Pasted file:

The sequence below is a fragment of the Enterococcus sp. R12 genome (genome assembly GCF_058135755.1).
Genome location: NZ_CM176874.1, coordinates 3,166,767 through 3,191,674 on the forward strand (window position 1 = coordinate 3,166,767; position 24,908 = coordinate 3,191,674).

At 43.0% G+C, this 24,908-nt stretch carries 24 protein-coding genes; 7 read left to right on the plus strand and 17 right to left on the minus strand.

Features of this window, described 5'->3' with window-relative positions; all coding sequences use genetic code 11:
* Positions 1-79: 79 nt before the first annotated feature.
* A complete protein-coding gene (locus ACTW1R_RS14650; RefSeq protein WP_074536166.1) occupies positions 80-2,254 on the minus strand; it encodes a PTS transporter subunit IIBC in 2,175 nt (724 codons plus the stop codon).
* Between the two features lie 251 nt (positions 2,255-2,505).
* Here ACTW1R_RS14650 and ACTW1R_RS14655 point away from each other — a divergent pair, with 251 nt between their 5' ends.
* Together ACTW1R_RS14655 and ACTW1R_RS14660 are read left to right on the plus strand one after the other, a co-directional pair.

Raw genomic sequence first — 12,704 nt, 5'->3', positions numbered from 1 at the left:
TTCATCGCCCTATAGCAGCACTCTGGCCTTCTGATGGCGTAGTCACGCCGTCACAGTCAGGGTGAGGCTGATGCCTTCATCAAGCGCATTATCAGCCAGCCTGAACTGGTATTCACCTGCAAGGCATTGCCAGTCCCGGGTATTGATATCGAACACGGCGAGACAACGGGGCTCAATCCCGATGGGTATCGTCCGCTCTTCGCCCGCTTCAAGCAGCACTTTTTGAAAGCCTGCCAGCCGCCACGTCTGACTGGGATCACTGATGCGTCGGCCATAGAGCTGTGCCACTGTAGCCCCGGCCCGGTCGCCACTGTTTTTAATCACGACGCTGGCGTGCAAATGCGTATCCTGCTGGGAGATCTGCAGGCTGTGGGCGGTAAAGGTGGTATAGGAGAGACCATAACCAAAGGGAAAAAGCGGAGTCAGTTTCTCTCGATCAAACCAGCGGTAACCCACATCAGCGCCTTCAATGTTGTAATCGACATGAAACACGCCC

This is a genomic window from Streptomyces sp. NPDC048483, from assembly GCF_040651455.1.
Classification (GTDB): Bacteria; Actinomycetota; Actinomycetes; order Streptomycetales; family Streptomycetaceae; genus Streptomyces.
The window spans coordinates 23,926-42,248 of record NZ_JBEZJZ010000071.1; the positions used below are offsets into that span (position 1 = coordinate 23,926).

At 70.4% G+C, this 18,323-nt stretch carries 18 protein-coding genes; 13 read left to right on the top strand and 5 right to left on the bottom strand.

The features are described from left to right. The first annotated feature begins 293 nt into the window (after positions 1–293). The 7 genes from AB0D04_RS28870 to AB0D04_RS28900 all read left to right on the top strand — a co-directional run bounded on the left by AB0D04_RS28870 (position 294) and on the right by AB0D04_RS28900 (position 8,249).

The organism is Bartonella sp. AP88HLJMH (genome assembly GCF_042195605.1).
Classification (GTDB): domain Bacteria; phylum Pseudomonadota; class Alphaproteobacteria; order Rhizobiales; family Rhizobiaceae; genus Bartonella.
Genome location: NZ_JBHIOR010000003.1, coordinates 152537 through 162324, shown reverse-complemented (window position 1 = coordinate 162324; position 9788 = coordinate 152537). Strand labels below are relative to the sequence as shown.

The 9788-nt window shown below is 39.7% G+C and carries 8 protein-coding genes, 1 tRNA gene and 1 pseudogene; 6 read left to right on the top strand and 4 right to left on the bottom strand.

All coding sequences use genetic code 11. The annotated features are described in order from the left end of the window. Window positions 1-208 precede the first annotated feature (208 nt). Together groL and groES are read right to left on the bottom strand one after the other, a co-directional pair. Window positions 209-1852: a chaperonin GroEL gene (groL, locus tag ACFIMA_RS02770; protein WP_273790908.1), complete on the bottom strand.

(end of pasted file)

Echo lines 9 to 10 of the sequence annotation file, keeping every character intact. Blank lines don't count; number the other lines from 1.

* Together ACTW1R_RS14655 and ACTW1R_RS14660 are read left to right on the plus strand one after the other, a co-directional pair.

Raw genomic sequence first — 12,704 nt, 5'->3', positions numbered from 1 at the left: